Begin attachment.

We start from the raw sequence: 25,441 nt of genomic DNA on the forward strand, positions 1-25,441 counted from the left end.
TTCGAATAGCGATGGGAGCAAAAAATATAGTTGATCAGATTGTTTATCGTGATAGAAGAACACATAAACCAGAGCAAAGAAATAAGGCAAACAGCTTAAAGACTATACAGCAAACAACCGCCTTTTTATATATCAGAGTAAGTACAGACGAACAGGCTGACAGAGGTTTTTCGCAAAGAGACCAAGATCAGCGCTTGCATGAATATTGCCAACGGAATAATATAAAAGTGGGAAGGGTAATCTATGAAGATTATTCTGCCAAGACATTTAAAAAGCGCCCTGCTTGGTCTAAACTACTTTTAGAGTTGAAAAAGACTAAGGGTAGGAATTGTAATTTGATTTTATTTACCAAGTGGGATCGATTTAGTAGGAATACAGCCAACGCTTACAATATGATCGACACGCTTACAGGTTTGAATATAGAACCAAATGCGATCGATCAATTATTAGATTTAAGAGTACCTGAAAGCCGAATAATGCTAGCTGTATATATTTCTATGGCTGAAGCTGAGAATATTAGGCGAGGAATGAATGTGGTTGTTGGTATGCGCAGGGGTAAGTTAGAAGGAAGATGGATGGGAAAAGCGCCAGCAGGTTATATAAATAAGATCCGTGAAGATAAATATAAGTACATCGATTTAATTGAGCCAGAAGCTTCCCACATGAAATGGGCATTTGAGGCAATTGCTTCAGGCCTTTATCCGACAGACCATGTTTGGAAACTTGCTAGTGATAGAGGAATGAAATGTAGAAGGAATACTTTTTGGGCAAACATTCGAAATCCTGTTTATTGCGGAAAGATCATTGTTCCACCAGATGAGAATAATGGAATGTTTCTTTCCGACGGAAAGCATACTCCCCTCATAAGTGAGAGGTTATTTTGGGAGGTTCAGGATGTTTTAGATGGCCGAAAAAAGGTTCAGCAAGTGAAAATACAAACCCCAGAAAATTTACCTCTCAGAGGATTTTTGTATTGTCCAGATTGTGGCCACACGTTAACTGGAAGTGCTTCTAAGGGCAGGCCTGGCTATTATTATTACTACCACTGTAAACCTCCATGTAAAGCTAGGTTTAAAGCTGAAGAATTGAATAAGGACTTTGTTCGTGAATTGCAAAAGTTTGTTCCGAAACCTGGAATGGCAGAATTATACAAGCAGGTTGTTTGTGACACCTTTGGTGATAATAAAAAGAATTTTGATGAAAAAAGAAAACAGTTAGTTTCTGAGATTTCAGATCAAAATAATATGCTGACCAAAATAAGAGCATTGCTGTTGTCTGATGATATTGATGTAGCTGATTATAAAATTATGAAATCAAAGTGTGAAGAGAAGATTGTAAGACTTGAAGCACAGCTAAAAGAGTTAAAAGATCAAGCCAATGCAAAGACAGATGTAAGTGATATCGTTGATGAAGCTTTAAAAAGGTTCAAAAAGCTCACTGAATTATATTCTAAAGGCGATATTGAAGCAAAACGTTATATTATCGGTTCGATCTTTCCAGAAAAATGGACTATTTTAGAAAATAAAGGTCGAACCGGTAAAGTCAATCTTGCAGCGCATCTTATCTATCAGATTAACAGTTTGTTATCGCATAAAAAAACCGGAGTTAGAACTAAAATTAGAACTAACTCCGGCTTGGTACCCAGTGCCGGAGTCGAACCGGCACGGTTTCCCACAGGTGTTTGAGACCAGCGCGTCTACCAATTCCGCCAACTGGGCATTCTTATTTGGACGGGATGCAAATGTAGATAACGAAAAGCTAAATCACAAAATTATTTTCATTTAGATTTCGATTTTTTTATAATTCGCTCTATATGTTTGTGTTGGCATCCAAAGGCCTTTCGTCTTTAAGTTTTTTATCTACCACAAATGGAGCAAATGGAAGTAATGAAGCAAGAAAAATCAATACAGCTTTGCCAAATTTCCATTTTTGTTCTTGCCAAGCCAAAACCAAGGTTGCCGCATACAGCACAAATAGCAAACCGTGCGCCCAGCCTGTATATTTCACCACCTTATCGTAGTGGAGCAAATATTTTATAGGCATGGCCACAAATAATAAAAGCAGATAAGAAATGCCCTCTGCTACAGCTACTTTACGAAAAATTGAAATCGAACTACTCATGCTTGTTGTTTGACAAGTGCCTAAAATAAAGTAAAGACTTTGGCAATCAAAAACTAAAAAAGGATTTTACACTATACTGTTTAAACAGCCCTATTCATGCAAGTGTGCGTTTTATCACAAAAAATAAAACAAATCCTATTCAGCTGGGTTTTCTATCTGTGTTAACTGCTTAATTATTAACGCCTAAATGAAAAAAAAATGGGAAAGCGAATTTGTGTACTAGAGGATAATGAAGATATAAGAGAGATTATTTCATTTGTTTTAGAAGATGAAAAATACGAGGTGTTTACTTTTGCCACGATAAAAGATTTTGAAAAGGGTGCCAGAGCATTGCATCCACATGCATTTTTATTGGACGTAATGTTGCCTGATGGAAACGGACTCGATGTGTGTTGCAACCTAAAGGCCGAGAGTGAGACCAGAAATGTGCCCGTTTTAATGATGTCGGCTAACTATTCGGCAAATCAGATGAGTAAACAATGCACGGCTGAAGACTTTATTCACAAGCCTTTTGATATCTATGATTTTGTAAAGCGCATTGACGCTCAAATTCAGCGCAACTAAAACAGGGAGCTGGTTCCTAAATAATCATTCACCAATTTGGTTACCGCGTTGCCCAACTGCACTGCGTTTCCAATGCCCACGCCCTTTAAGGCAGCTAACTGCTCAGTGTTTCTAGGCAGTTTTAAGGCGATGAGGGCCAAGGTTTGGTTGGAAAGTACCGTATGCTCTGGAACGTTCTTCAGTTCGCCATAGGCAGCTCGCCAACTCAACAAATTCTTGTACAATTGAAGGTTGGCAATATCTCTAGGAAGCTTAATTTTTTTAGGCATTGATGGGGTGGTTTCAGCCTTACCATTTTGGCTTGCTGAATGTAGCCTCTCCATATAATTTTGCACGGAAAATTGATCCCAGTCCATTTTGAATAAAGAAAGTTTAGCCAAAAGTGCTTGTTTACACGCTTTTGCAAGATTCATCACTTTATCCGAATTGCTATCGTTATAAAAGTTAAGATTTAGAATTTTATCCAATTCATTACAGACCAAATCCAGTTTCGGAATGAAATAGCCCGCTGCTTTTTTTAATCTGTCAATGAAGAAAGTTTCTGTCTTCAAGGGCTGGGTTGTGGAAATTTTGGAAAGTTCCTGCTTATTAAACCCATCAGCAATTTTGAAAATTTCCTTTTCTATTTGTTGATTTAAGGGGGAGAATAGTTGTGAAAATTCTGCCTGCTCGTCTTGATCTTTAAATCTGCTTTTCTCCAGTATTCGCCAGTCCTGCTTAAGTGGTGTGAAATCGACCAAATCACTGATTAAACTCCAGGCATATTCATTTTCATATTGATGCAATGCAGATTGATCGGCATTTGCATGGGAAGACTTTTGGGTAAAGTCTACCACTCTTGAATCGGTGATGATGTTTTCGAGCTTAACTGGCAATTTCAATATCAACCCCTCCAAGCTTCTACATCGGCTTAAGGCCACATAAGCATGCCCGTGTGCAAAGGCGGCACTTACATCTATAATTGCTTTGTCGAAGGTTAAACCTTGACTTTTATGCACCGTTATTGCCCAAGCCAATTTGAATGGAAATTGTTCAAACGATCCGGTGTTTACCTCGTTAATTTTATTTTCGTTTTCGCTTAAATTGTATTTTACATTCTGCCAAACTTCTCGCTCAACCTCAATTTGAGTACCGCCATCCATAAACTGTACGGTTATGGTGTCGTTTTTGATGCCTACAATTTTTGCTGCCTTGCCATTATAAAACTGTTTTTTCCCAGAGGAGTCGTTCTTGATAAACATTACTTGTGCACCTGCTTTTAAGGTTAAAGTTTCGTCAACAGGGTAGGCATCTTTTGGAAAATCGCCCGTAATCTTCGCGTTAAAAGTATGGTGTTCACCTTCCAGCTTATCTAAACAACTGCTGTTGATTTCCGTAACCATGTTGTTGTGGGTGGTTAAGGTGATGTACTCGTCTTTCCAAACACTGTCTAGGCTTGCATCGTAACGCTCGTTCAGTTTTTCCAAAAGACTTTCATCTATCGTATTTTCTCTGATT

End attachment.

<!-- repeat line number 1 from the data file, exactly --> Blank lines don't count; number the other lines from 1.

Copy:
We start from the raw sequence: 25,441 nt of genomic DNA on the forward strand, positions 1-25,441 counted from the left end.